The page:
Uncommon Sense

politics and society are, unfortunately, much the same thing

My 96-percent increase in premiums is a useful, unvarnished look at Obamacare’s effects

original article: My Defective Obamacare Health Insurance Product Just Blew Up
October 27, 2016 by Mary Katharine Ham

Like many other Americans, I got a letter last week. This letter is becoming an annual tradition, arriving on my doorstep in October to inform me of my Obamacare insurance premium hike.

Last year, the letter said my Bronze plan, purchased on the marketplace formed by the, ahem, Affordable Care Act, would increase by almost 60 percent.

This year, my premium is going up 96 percent. Ninety-six percent. My monthly payment, which was the amount of a decent car payment, is now the size of a moderate mortgage. The president refers to these for thousands of citizens as “a few bugs” when to us it feels like a flameout.

For this astronomical payment, I get a plan with an astronomical deductible that my healthy family of three will likely never hit except in the most catastrophic of circumstances.

Let’s rewind to my pre-Obamacare health care situation. Throughout my life and career, I have had both employer-based coverage and significant periods during which I bought private insurance with high deductibles and low premiums. During the run-up to Obamacare, President Obama referred to these plans as “junk” plans, but my family and I received perfectly good care and service through them. We were responsible, healthy citizens consuming a small amount of health care, paying out of pocket for most of it, and making sure we weren’t deadbeats should something catastrophic come to pass. Our health insurance was a rational and responsible purchase.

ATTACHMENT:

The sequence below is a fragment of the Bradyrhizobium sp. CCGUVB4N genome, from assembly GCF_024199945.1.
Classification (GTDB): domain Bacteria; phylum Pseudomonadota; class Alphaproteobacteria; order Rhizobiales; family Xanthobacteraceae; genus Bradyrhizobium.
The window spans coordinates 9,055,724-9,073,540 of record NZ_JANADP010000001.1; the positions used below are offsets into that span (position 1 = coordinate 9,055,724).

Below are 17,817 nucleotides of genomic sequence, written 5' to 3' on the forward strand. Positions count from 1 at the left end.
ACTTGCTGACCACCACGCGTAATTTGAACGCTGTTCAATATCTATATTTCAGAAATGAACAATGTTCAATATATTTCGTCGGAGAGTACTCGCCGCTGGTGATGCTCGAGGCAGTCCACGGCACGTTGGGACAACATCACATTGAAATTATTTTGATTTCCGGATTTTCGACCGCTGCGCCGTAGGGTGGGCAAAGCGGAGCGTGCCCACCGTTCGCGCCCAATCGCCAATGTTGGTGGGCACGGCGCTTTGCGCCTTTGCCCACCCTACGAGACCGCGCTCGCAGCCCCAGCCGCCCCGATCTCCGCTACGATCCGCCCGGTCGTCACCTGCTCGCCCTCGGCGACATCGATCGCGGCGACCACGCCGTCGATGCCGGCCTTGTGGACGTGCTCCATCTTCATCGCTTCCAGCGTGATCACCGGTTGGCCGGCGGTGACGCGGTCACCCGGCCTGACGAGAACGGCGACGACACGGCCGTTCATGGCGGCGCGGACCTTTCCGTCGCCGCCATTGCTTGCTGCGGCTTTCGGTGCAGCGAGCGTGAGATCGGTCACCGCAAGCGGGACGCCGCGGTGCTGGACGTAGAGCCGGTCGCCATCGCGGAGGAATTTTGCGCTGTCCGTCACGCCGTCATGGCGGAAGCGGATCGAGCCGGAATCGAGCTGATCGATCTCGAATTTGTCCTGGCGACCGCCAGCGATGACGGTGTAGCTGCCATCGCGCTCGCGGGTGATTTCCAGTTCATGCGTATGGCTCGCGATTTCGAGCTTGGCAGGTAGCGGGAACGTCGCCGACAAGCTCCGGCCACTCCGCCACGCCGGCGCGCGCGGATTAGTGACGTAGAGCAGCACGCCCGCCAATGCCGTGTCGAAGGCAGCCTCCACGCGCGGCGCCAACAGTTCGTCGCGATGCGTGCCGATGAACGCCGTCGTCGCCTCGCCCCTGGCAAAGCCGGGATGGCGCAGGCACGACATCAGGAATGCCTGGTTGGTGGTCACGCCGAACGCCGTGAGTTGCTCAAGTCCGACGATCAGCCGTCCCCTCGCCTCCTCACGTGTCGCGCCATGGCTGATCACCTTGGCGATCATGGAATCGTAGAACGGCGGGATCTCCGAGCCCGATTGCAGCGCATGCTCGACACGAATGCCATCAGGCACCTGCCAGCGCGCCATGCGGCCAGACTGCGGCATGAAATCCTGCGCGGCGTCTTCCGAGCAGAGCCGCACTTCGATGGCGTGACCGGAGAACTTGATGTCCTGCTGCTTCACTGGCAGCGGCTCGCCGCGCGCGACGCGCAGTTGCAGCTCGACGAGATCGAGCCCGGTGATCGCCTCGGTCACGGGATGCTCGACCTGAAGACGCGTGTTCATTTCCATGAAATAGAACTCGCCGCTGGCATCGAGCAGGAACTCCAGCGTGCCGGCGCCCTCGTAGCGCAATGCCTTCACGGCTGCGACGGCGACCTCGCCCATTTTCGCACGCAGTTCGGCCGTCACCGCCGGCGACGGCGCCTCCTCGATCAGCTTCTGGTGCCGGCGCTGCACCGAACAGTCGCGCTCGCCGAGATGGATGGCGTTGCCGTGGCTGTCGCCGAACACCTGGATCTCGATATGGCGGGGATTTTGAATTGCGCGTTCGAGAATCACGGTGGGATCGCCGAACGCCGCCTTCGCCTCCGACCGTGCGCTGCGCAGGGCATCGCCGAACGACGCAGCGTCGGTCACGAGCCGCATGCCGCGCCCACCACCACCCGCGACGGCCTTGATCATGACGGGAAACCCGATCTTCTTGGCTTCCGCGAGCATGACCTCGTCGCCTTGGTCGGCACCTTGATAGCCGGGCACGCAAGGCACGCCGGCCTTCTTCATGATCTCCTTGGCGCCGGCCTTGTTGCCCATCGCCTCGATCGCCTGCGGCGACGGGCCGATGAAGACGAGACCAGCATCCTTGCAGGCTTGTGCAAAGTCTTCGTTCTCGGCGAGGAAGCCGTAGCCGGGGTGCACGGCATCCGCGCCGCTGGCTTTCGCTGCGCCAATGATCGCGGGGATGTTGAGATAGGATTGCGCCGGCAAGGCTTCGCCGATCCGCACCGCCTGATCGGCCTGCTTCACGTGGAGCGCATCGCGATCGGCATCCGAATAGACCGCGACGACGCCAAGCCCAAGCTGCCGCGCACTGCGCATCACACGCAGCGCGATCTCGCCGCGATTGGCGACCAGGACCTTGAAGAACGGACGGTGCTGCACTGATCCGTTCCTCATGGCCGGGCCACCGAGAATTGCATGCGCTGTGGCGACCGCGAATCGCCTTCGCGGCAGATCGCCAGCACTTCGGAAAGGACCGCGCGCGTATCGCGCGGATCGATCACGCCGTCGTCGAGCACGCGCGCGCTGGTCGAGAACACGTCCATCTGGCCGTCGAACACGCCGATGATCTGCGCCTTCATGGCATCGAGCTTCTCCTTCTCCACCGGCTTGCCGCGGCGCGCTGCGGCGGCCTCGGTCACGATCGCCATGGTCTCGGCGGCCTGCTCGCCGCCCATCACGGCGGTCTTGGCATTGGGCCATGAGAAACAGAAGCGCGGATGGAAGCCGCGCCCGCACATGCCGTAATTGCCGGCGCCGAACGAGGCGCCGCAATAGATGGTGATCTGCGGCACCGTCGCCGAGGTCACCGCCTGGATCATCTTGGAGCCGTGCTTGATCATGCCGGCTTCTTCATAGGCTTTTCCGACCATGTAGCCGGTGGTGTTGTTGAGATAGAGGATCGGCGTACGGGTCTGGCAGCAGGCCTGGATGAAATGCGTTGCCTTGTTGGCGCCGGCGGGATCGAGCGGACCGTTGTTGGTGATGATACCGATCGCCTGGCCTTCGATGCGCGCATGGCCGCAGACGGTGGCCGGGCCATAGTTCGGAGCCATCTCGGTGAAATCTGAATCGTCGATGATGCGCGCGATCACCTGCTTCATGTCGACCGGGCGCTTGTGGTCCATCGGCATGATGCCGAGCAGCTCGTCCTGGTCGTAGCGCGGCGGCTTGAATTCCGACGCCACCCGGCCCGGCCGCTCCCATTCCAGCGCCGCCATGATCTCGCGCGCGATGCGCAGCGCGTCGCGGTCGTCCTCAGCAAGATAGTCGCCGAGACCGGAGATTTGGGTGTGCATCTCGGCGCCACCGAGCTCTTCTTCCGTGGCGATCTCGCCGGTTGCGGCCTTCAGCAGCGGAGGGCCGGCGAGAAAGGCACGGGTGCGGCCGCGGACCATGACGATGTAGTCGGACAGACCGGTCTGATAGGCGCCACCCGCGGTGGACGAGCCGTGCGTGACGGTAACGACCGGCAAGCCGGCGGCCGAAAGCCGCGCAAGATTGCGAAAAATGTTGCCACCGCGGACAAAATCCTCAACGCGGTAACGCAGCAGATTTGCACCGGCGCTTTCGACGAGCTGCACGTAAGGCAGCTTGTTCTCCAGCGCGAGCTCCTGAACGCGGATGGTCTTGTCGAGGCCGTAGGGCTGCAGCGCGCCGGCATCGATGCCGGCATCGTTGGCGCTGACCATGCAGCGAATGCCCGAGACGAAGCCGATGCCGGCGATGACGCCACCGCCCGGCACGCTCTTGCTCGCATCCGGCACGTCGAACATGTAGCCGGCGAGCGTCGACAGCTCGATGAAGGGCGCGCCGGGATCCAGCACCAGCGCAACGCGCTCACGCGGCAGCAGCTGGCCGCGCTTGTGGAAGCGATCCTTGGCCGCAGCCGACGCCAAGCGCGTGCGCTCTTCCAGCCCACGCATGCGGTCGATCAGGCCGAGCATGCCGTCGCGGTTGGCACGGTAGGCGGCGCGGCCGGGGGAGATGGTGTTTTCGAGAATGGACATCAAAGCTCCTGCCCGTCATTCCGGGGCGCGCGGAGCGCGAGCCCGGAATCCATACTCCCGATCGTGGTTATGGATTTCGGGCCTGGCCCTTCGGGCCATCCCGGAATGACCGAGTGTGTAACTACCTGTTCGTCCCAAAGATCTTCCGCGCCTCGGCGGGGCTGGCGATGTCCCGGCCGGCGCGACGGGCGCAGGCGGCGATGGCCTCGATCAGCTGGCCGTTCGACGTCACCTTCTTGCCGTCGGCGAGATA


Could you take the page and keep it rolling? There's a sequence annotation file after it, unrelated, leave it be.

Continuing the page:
The President’s Huge, Broken Promises

When President Obama sold Obamacare to the American people, he promised three things. 1) That we could keep our plans if we liked them. 2) That the new system would offer competition between great options through an Obamacare marketplace, and 3) That our premiums would go down. Not “go up slower” or “go up but eventually go down,” but go down— $2,500 was the figure.

The letter I got last week is a betrayal of every one of those promises. I did not get to keep the plan I liked. The new system does not offer competition between great options through an Obamacare marketplace. And my premiums have gone up more than 150 percent in two years.